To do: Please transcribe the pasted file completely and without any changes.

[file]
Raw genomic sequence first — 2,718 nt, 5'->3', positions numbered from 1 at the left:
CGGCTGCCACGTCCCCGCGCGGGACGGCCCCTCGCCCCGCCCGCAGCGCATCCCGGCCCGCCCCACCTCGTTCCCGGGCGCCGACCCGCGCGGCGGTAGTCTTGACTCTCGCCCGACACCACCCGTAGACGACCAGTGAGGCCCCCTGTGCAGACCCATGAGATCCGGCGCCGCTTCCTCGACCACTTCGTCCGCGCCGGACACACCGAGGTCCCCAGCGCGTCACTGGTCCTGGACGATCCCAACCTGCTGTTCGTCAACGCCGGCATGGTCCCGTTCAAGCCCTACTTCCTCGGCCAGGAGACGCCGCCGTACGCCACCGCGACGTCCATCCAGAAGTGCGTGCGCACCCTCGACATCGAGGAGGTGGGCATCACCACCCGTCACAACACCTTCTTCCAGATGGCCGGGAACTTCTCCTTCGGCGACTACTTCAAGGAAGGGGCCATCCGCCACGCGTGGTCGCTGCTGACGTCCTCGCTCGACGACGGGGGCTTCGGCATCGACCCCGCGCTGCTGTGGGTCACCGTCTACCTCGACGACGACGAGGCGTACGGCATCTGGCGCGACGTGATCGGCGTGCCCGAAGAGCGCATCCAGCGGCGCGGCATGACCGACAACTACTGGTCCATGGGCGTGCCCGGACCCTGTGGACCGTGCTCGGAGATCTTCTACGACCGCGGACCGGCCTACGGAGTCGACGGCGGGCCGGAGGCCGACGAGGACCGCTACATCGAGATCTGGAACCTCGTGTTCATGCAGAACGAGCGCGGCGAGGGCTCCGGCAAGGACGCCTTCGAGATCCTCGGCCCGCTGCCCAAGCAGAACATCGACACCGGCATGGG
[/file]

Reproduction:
Raw genomic sequence first — 2,718 nt, 5'->3', positions numbered from 1 at the left:
CGGCTGCCACGTCCCCGCGCGGGACGGCCCCTCGCCCCGCCCGCAGCGCATCCCGGCCCGCCCCACCTCGTTCCCGGGCGCCGACCCGCGCGGCGGTAGTCTTGACTCTCGCCCGACACCACCCGTAGACGACCAGTGAGGCCCCCTGTGCAGACCCATGAGATCCGGCGCCGCTTCCTCGACCACTTCGTCCGCGCCGGACACACCGAGGTCCCCAGCGCGTCACTGGTCCTGGACGATCCCAACCTGCTGTTCGTCAACGCCGGCATGGTCCCGTTCAAGCCCTACTTCCTCGGCCAGGAGACGCCGCCGTACGCCACCGCGACGTCCATCCAGAAGTGCGTGCGCACCCTCGACATCGAGGAGGTGGGCATCACCACCCGTCACAACACCTTCTTCCAGATGGCCGGGAACTTCTCCTTCGGCGACTACTTCAAGGAAGGGGCCATCCGCCACGCGTGGTCGCTGCTGACGTCCTCGCTCGACGACGGGGGCTTCGGCATCGACCCCGCGCTGCTGTGGGTCACCGTCTACCTCGACGACGACGAGGCGTACGGCATCTGGCGCGACGTGATCGGCGTGCCCGAAGAGCGCATCCAGCGGCGCGGCATGACCGACAACTACTGGTCCATGGGCGTGCCCGGACCCTGTGGACCGTGCTCGGAGATCTTCTACGACCGCGGACCGGCCTACGGAGTCGACGGCGGGCCGGAGGCCGACGAGGACCGCTACATCGAGATCTGGAACCTCGTGTTCATGCAGAACGAGCGCGGCGAGGGCTCCGGCAAGGACGCCTTCGAGATCCTCGGCCCGCTGCCCAAGCAGAACATCGACACCGGCATGGG